‘If I go to war, I go on condition I can have Giotto, the Basilica of Assisi book, Fra Angelico in one pocket, and Masaccio, Masolino and Giorgione in the other,’ Stanley Spencer wrote to the artist Henry Lamb in 1914. The sixpenny Gowans & Gray edition of the Masterpieces of Giotto now in a glass case in Somerset House’s exhibition Stanley Spencer: Heaven in a Hell of War is the one that travelled with him two years later to the Macedonian front, where its imagery fused with his memories of war.
Although the idea of a fresco cycle of war paintings began incubating in Spencer’s mind in Salonika — ‘If I don’t do this on earth,’ he wrote to his sister Florence during a bout of malaria, ‘I’ll do it in Heaven’ — it wasn’t until 1927 that he was able to begin his visionary series of paintings for Sandham Memorial Chapel, 16 of which are temporarily billeted on Somerset House while the National Trust restores the building.
The dream of a chapel of one’s own to decorate was easier to realise in Giotto’s day than Spencer’s, but Spencer got lucky. A pair of extraordinarily generous patrons, John Louis and Mary Behrend, commissioned a cycle of paintings and a purpose-built chapel in their home village of Burghclere, Hampshire. ‘What ho, Giotto!’ was Spencer’s response to the news. His patrons had wanted a secular memorial, but Spencer held out for the full Scrovegni works: a chantry chapel consecrated to All Souls and eventually dedicated to the memory of Mary’s brother Harry Sandham, a casualty of Macedonia. In the five years it took to complete the project, its spiralling costs almost cleaned the Behrends out. When a woman visitor to the chapel made the snide comment: ‘It smells of money here, doesn’t it?’ the artist replied: ‘No, only courage.’
Spencer’s art was never anything but personal, and his war paintings record his own experiences as a medical orderly with the Royal Army Medical Corps, first in Bristol and later in Salonika. Rather than commemorating war they celebrate peace, those rare interludes of it that could be snatched amidst the relentless bustle of army life — the forty winks grabbed on a grassy bank while an officer consults a map and other soldiers raid the bilberry bushes, or the halt at a water fountain around which soldiers flit like angels, rain capes flapping. Only Spencer could turn army regulation mackintoshes into wings and upended water bottles into heavenly trumpets.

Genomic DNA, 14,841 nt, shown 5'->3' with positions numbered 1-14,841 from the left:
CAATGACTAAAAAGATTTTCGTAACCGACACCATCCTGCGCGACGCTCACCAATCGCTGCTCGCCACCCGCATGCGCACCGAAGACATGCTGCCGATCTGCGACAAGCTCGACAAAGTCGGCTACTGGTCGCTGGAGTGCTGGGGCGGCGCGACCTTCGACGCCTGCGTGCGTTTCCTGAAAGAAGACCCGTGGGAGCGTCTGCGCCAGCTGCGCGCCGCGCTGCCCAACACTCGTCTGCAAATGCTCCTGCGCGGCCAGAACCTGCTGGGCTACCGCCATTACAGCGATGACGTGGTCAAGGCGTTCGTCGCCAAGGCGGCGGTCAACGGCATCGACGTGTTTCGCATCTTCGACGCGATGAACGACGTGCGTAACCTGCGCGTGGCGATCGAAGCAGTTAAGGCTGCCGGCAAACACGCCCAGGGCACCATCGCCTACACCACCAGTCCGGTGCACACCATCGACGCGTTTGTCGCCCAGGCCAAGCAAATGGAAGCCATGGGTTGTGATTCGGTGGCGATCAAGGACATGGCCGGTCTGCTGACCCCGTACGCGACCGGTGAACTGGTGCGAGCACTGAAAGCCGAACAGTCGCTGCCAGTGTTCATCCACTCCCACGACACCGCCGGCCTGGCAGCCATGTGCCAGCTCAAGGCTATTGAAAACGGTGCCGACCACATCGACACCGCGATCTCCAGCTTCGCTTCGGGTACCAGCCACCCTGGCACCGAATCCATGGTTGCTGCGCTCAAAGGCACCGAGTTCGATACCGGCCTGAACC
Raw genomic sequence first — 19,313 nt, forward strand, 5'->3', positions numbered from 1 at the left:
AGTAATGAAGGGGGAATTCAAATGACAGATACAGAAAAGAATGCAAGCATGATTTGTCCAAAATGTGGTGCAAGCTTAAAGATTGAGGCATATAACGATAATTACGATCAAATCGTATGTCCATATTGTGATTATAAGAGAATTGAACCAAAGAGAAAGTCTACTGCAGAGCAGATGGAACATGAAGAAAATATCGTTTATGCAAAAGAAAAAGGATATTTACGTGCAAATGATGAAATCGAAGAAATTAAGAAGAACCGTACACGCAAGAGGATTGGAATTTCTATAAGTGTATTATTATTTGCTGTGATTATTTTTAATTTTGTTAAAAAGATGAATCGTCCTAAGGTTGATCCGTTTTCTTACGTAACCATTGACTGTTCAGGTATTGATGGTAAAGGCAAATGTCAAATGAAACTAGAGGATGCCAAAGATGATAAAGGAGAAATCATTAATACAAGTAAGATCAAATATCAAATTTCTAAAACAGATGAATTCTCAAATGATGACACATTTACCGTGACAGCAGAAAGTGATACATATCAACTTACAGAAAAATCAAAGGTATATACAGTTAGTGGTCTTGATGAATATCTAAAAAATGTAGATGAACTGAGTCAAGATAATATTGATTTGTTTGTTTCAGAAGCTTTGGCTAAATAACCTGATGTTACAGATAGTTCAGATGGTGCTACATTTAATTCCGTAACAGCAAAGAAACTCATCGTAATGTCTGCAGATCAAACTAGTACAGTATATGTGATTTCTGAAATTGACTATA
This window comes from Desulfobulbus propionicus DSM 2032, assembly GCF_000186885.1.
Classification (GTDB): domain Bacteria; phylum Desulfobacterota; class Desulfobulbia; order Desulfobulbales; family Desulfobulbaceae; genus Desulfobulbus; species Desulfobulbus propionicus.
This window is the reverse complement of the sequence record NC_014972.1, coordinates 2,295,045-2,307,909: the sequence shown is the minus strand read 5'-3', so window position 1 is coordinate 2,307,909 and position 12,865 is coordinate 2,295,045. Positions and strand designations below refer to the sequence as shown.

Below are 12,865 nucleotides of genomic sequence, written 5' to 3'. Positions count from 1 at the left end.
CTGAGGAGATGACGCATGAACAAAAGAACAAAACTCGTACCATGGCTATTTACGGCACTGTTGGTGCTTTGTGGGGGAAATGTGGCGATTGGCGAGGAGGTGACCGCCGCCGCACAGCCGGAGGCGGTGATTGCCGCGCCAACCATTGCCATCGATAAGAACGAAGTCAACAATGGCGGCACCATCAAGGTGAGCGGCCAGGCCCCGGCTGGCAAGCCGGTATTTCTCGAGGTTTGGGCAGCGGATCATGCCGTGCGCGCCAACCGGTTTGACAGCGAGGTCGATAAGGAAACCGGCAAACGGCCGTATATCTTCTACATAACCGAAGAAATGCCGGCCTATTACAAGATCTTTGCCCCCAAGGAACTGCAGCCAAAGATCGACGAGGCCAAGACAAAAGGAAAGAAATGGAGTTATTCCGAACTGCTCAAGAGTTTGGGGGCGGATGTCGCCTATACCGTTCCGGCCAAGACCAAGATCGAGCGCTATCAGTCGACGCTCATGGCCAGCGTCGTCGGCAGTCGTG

At 5ft 2in tall, Spencer escaped transfer to an infantry unit until 1918, but as a medical orderly he picked up the pieces. ‘I had buried so many people and saw so many dead bodies,’ he told a reporter at the start of the project, ‘that I felt that death could not be the end of everything.’ Incapable of looking on the dark side like Nevinson or Nash, he infused his war paintings with images of resurrection, from the morning routine of Reveille to the ultimate miracle of ‘The Resurrection of the Soldiers’ in the chapel’s altarpiece, projected on to the exhibition’s end wall.
Detail from Bedmaking by Stanley Spencer on the south wall at Sandham Memorial Chapel, Burghclere, Hampshire. This detail shows the bedmaker and the pin-ups above the bed, one of which is Hilda, the artist’s wife. Another is of the artist’s father at the door of Hedsor Church
It was a bitty sort of resurrection for the wounded soldiers patched up at Bristol’s Beaufort War Hospital, the heaven in a hell of antiseptic where Spencer started his RAMC service in 1916. His first impressions of the place were grim — ‘Had someone been around in the morning & dusted them with a duster?’ he wondered about the regimented laurels lining the drive — but in his vision of a ‘Convoy Arriving with the Wounded’ the laurels are banks of flowering rhododendrons and the wounded in their white slings and golden helmets have become a busload of angels with clipped wings. Inside the hospital walls we follow the artist on an endless round of floor-mopping, bed-stripping, laundry-sorting and tea-urn-filling that kept the orderlies busy 15 hours a day, with the odd ‘moment of peace’ where they could find it. Spencer found it, typically, ‘in the most unlikely places’, sneaking into a gap between the baths while his fellow orderlies scrubbed down lockers.
If there’s an opposite of machismo, Spencer embodies it. His war art looks for peace in army routine and homeliness in institutional domesticity. A sponge, a stack of buttered bread, a crumpled page torn from the Balkan News, are rendered in hallucinatory detail: ‘At the most important moments in my life,’ he noted, ‘I generally remember the least important facts.’ These are the details modern novelists record, not modern painters, but he wanted people to ‘read’ his pictures.
Spencer’s forms were significant in the wrong way for Roger Fry, but his paintings remain lucidly legible to us.
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The exhibition tours to Pallant House, Chichester from 15 February to June 2014.
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